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FDA’s DCM probe starts with a roar, ends with a whimper

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It’s a classic PR tactic: releasing less-than-positive news on a Friday in hopes it will go unnoticed leading into the weekend. In the case of the Food and Drug Administration’s (FDA) announcement that it is ending updates on its dilated cardiomyopathy (DCM)/grain-free pet food investigation “unless there is meaningful new scientific information to share,” the news came out the Friday before Christmas, effectively burying it over the long holiday weekend and season.

So, what began more than four years ago as a major FDA alert is now ending (sort of?) in a rather quiet, inauspicious way. The sad conclusion is that, after multiple FDA reports, countless articles, billions of dollars spent in response and research, or lost in sales, and sky-high levels of confusion and anxiety among everyone—pet owners, veterinarians, retailers, pet food brands—there is really no closure.

Did the FDA investigation ever find anything?

First, the facts from FDA, as reported by my colleague, Tim Wall:

“FDA received far fewer reports of DCM cases from 2020 to 2022 compared to the preceding two years. In total, FDA received 1,382 reports of DCM from Jan. 1, 2014, to Nov. 1, 2022. However, most of those case reports clustered around the dates of FDA announcements about its investigation of correlations among grain-free dog foods and DCM.

“FDA stated it had insufficient data to establish causality among DCM case reports and pet food products eaten by afflicted dogs.”

This is all information that various people and entities within the pet food industry have been pointing out since FDA’s initial announcement in July 2018; yet that bold announcement spread far and wide, setting off a chain of events that is likely still not completely over, despite the December 23, 2022, disclosure of no further updates.

Nearly a year after the initial report, in June 2019, FDA compounded the hype and resulting reactions by naming specific pet food brands most frequently fed to dogs with officially documented cases of DCM. That led to huge sales and reputation hits for those brands, along with the entire grain-free pet food category—never mind that the list included both grain-inclusive and grain-free formulations.

Investigation starts petering out by 2020

In January 2020, during a presentation at the American Feed Industry Association’s Annual Pet Food Conference, David Edwards, Ph.D., an officer with FDA’s Center for Veterinary Medicine’s (CVM) Office of Surveillance and Compliance, signaled what seemed a change in stance on the investigation. He presented an update that really wasn’t one, stating there was no new information to announce, and the agency didn’t foresee any announcements happening in the near future.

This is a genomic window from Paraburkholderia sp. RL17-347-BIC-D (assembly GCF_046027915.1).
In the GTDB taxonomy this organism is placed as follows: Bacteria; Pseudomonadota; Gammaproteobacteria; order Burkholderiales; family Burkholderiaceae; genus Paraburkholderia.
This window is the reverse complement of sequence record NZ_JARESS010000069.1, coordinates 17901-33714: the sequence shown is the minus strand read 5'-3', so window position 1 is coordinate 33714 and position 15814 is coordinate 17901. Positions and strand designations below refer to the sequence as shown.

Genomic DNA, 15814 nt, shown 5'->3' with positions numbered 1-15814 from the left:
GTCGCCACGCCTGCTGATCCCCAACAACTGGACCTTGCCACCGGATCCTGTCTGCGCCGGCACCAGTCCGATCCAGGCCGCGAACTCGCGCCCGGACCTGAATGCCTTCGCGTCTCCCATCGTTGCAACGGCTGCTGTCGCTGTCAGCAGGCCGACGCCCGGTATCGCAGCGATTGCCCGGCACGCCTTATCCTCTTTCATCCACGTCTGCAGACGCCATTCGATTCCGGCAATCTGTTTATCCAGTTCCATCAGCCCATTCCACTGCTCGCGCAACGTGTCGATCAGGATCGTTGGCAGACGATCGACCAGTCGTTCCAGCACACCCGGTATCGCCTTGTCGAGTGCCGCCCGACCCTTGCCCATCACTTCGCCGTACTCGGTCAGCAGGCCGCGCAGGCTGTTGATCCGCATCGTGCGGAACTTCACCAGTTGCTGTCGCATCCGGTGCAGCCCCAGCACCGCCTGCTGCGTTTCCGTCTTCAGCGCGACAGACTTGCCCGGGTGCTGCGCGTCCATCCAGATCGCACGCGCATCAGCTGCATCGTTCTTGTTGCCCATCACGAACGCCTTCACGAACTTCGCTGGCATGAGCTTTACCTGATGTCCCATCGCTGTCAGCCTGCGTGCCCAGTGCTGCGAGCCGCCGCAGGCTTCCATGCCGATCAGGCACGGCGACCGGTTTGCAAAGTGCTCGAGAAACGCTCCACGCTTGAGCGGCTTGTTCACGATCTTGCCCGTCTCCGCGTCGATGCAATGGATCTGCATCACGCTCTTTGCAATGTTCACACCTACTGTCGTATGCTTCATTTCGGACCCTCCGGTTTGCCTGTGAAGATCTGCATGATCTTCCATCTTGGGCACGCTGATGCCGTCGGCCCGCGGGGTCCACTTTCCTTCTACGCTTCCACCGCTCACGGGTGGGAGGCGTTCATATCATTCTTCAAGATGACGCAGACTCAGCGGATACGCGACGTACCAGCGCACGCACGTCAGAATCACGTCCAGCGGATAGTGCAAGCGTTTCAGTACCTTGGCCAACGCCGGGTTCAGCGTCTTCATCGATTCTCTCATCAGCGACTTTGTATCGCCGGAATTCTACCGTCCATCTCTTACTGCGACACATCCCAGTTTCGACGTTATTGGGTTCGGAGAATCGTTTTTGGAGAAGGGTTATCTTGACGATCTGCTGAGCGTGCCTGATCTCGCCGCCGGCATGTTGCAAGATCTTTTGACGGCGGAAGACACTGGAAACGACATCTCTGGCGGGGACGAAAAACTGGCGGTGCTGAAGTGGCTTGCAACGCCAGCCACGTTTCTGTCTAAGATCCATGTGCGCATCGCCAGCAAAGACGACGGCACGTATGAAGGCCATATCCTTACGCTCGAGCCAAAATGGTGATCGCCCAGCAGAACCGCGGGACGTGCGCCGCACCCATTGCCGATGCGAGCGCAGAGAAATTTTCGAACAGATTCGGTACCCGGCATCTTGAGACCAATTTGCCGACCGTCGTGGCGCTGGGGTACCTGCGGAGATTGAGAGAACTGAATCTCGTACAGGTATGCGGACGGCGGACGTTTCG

At the time, I and others speculated that this was because the investigation was essentially leading nowhere. This theory seemed proven when, in November 2020, FDA issued a rather curious announcement: that the investigation had reached an “inflection point.” But the announcement was NOT an update!

Whatever it was, it came on the heels of a virtual scientific forum held at Kansas State University in September 2020, during which Steven M. Solomon, DVM, MPH, then director of CVM, acknowledged that DCM is a “complex medical condition that may be affected by the interplay of multiple factors such as genetics, underlying medical conditions, and diet.”

Which, again, is what the pet food industry had been saying all along (if diet is even implicated at all).

Does anyone take any measure of satisfaction?

There has been very little communication from FDA about the DCM investigation since. Obviously, during the pandemic, the agency turned its attention elsewhere; but even as we’ve emerged from that, it’s been near silence. Word has it that this latest announcement at the end of 2022 came about only because the agency felt pressure to respond somehow to numerous Freedom of Information Act requests. Otherwise, the lack of communication may have continued.

The inclusion in FDA’s most recent announcement that it had insufficient data to establish causality among DCM case reports and the food the dogs ate may offer some level of relief and satisfaction for members of the pet food industry, yet the entire situation still leaves a bad taste. My thoughts keep turning to the belief that it all seemed an unnecessary waste of time, money, emotion and goodwill.

Of course, FDA could not and should not have ignored DCM cases brought to them by veterinary cardiologists in 2018; where they errored, in my opinion, was in rushing to judgment and action by making a major announcement soon after, rather than first doing some investigation into the possible link to grain-free pet food. That should have included communications with the industry and other experts, in addition to the cardiologists.

For pet owners whose pets have suffered from DCM, whatever the cause, I can’t imagine the most recent announcement has provided a satisfactory outcome. Really, is anyone satisfied or believing this is a completely closed matter?

Yet I do hope researchers outside of FDA are continuing to study DCM and its many causes. Maybe that is one good thing that could come from the whole sordid affair.

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